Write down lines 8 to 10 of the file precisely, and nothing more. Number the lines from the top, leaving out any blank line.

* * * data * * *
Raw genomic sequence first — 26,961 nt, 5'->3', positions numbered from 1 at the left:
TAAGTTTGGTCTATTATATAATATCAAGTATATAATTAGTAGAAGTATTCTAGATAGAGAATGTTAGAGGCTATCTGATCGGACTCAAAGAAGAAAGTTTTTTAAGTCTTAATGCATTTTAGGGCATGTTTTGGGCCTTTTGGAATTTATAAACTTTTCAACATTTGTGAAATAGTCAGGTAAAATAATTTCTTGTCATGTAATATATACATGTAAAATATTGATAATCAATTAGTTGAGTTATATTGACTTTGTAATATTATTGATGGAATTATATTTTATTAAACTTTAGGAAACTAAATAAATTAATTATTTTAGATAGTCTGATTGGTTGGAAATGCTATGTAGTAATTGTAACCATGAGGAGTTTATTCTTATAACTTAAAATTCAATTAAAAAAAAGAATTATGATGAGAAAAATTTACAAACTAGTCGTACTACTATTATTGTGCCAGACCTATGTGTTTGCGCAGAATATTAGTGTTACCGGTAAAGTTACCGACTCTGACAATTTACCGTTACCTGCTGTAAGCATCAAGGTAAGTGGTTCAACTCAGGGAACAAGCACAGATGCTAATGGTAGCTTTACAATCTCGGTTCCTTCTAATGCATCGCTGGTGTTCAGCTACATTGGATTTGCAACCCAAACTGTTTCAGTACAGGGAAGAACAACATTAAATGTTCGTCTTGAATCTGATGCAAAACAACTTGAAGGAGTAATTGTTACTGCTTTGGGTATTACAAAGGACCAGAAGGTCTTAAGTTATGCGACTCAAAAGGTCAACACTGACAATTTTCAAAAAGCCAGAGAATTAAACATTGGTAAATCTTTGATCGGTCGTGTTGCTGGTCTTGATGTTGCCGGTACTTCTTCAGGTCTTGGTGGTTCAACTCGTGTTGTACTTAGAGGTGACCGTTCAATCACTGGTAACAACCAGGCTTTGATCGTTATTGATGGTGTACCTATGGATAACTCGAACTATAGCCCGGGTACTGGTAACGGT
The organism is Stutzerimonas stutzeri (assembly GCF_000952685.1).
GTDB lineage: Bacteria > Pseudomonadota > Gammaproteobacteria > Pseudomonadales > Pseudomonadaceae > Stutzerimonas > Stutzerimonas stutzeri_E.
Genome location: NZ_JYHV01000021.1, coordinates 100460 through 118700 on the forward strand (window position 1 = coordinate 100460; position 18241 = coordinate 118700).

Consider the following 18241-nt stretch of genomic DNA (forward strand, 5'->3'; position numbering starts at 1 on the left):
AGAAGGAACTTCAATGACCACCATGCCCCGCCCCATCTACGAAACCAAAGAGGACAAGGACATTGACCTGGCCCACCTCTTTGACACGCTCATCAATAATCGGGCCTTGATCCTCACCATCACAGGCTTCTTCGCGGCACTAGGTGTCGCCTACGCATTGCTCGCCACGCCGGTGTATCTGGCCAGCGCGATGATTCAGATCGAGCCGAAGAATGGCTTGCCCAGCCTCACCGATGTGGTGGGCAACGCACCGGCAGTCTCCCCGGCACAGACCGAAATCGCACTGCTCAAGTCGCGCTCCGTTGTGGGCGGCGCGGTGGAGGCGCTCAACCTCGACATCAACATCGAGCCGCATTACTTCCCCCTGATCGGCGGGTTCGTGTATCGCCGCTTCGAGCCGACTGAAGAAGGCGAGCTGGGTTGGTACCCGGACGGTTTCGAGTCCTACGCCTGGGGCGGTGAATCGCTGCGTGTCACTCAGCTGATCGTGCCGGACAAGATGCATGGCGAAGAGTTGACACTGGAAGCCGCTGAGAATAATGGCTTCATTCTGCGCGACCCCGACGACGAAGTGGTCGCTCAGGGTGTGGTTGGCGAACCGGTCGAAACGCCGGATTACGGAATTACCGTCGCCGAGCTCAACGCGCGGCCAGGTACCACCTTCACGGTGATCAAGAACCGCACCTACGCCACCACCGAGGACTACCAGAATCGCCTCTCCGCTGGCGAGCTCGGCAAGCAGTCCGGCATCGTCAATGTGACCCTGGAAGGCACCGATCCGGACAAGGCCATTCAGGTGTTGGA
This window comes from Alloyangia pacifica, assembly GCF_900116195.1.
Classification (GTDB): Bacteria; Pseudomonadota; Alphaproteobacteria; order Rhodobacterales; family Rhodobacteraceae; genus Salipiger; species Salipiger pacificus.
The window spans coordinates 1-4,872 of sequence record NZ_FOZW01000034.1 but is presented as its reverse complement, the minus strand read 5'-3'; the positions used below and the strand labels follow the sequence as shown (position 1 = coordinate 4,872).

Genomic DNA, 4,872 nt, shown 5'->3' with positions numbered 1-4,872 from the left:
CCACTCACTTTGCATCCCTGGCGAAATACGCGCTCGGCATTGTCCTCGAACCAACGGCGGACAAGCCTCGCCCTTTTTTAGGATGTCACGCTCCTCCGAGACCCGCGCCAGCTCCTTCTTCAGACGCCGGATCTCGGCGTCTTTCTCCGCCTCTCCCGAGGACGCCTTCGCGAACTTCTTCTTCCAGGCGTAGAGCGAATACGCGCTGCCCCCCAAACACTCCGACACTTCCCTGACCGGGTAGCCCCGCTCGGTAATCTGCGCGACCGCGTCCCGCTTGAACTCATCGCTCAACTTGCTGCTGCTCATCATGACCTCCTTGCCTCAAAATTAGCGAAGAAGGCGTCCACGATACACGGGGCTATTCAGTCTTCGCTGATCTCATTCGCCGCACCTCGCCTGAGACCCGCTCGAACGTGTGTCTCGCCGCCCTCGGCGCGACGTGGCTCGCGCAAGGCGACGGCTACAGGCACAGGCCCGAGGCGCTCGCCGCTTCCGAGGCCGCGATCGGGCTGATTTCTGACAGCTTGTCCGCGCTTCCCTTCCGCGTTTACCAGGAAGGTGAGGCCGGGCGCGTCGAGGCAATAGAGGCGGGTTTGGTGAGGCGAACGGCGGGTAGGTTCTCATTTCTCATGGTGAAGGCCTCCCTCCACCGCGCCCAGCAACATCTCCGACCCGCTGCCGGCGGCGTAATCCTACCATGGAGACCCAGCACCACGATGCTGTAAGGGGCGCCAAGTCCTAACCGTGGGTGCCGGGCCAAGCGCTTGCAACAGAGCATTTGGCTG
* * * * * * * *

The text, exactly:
This window comes from Alloyangia pacifica, assembly GCF_900116195.1.
Classification (GTDB): Bacteria; Pseudomonadota; Alphaproteobacteria; order Rhodobacterales; family Rhodobacteraceae; genus Salipiger; species Salipiger pacificus.
The window spans coordinates 1-4,872 of sequence record NZ_FOZW01000034.1 but is presented as its reverse complement, the minus strand read 5'-3'; the positions used below and the strand labels follow the sequence as shown (position 1 = coordinate 4,872).